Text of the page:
News on women’s basketball transfers (including additions to the transfer portal) from NCAA D-I schools. Items listed in reverse chronological order.
University of Louisville women’s basketball head coach Jeff Walz has announced the addition of transfer guard Eylia Love on Wednesday. Love will be eligible to play starting in the 2023-24 season and will have two years of eligibility.
Love began her collegiate career at Georgia Tech and has played the last three seasons with the Yellow Jackets. This season for Georgia Tech, Love played in 13 games and made eight starts. She put up a season-high 12 points in a road win over Auburn.
During the 2021-22 season for the Yellow Jackets, Love played all 32 games and made 31 starts. She averaged 10.5 points per game, which ranked third on the team. Love shot 41.7 percent (129-309) from the field and 40.4 percent (23-57) from three-point range while averaging 4.8 rebounds and 1.5 assists during her sophomore season. She had 16 games with double-figure scoring numbers, including seven with 15-plus points. She scored a career-high 26 points on 10-of-16 shooting in a home win over Clemson. Following the season, Love was named to the 2021-22 All-ACC Academic Team.
Toledo officially announces the addition of Kansas transfer Bella Swedlund (5-8 FR shooting guard, Winner, SD).
Head Coach Tricia Cullop announced the addition of guard Bella Swedlund to the University of Toledo Women’s Basketball program on Tuesday.
A native of Winner, S.D., Swedlund is a transfer student from Kansas. She will join the Rockets for the 2023-24 season and have four years of eligibility remaining.
“We originally recruited Bella out of high school and we are thrilled she’s now a Rocket,” Cullop said. “Offensively, she will bring an amazing scoring ability at all three levels, as well as terrific court vision. She hails from a very successful high school program and is a proven winner. Her skill set aligns well with our style of play and she’s a perfect fit with the high- character people and strong students already on our roster.”
Swedlund joined the Kansas women’s basketball program this season, but did not appear in a game for the Jayhawks. She was a three-star prospect according to ESPN.com and the No. 25-ranked point guard in the class of 2022. Swedlund concluded her high school career with 2,256 career points, which ranks 14th all-time in South Dakota high school girls’ basketball history. She helped lead Winner High School to five conference championships, three regional championships, and a 2019 Class A State Championship.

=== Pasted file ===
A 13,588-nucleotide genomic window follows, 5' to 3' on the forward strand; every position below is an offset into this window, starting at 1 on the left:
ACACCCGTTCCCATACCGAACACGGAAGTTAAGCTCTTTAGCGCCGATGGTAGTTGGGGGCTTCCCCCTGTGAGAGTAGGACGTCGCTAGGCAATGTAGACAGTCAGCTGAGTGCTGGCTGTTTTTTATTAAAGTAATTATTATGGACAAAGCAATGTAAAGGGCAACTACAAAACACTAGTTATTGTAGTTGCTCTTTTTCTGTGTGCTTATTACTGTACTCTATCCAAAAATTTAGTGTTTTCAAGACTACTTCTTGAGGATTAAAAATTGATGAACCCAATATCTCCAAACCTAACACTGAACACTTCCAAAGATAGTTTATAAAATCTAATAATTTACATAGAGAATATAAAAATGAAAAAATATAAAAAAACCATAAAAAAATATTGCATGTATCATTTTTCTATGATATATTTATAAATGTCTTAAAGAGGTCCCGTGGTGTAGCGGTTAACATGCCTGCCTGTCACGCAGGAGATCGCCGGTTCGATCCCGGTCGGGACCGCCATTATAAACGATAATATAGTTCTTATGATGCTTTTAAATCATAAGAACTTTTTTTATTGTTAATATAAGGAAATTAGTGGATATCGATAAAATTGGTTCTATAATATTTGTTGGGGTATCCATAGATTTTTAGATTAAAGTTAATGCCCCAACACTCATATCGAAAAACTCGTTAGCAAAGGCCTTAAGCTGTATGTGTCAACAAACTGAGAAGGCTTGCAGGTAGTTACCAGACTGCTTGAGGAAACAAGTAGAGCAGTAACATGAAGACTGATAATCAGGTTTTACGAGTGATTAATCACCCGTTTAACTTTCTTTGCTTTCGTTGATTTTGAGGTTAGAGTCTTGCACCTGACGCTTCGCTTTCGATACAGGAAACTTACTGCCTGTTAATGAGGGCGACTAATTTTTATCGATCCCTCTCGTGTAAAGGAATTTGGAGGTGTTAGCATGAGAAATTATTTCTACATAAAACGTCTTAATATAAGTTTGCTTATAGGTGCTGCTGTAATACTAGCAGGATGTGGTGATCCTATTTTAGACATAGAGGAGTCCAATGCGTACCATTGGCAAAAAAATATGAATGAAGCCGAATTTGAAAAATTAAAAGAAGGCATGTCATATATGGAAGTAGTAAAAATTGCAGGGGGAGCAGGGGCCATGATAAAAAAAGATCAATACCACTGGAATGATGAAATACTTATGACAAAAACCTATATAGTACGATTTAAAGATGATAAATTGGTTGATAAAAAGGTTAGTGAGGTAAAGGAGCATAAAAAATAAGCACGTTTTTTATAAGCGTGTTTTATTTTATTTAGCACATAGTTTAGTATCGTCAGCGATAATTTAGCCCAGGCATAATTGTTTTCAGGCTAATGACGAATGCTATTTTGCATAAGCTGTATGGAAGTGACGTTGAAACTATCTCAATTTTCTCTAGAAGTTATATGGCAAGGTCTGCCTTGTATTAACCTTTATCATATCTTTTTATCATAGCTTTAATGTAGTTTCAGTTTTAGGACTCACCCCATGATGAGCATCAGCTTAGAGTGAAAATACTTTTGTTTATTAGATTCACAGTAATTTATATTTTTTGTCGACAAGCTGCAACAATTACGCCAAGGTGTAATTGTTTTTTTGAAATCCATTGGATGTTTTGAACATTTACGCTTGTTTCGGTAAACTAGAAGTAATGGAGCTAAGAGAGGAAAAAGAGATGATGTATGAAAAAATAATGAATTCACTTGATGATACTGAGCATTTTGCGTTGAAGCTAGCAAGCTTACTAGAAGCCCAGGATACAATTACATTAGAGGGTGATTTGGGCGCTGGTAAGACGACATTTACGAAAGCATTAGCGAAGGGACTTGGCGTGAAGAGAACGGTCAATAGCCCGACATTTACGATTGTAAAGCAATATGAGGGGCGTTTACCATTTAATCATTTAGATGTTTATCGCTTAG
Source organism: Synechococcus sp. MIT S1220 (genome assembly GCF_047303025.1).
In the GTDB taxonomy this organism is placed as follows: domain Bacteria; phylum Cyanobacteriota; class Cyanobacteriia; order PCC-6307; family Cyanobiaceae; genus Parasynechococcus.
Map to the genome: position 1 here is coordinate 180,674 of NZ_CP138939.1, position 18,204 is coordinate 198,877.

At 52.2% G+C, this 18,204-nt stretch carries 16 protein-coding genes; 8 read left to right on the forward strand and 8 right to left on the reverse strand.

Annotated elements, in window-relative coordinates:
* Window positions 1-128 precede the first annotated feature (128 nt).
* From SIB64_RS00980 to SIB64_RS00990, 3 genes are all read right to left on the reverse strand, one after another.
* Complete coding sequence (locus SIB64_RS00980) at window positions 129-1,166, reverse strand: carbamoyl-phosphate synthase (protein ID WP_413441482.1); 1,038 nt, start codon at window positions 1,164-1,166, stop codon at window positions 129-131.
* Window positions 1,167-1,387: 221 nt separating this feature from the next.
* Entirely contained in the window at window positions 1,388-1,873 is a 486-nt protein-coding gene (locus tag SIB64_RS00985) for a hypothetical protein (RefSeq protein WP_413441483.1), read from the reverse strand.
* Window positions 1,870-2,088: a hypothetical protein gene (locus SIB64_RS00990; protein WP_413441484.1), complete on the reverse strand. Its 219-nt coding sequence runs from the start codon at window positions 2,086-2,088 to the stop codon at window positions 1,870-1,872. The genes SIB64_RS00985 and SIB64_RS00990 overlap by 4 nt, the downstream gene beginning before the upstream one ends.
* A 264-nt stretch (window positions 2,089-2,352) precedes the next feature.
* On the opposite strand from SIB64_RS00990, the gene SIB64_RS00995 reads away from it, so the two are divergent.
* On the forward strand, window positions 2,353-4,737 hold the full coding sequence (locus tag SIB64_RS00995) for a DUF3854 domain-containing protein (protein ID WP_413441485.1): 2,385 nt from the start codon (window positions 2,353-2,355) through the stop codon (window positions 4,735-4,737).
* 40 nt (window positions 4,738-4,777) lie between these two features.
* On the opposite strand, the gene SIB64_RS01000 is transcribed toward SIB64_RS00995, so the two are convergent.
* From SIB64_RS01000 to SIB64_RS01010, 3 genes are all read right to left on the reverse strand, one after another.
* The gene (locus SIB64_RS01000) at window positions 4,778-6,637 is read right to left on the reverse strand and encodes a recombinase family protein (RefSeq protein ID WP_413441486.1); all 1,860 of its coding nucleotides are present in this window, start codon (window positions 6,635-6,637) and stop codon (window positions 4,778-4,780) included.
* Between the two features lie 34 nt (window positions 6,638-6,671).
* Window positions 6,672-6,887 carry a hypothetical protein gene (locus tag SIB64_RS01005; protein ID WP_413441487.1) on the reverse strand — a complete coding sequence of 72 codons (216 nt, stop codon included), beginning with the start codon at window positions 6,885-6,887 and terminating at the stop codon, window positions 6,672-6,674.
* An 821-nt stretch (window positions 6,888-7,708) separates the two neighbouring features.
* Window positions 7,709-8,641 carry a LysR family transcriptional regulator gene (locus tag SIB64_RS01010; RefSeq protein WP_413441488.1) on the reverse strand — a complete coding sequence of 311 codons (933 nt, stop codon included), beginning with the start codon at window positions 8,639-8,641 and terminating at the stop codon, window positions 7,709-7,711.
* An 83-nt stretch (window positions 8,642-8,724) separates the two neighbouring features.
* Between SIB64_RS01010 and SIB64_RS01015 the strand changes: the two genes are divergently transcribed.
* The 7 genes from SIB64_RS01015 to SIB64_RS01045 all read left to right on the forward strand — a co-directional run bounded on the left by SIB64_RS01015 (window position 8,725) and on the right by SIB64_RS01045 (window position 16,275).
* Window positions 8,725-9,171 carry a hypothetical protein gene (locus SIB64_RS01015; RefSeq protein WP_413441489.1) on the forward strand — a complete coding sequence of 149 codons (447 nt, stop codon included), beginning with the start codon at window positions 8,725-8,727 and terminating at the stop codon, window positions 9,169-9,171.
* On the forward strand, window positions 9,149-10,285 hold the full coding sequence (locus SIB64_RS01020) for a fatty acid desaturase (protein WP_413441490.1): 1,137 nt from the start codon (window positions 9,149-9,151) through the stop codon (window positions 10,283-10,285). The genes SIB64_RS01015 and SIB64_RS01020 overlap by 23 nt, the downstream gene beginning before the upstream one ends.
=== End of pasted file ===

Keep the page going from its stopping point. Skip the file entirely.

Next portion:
The NCAA Division I Council voted unanimously to narrow the criteria for approval of waiver requests for immediate eligibility for second-time transfers, agreeing that “athletics reasons (lack of playing time, position presence) and academic preferences should not warrant waiver relief.”
The Council voted unanimously to update guidelines for the waiver process for undergraduate student-athletes who are transferring for a second time.
Each waiver request will be evaluated on a case-by-case basis, but moving forward, student-athletes must meet one of the following criteria to be granted a waiver to compete immediately:
- A demonstrated physical injury or illness or mental health condition that necessitated the student’s transfer (supporting documentation, care plans and proximity of the student’s support system will be considered), or
- Exigent circumstances that clearly necessitate a student-athlete’s immediate departure from the previous school (e.g., physical assault or abuse, sexual assault) unrelated to the student-athlete’s athletics participation.
All other guidelines will no longer be used for waiver requests to compete during championship seasons that first occur in 2023-24.
The Council agreed that athletics reasons (lack of playing time, position presence) and academic preferences should not warrant waiver relief.
The Council directed the Transfer Advisory Group to recommend changes to the transfer waiver process to manage situations that fall outside these guidelines.
For transfer student-athletes expected to meet the requirements for a limited transfer exception (discontinued sport, or non-scholarship exception) the Council voted to allow student-athletes to enter the Transfer Portal at any time instead of requiring them to use their respective sport’s transfer window.
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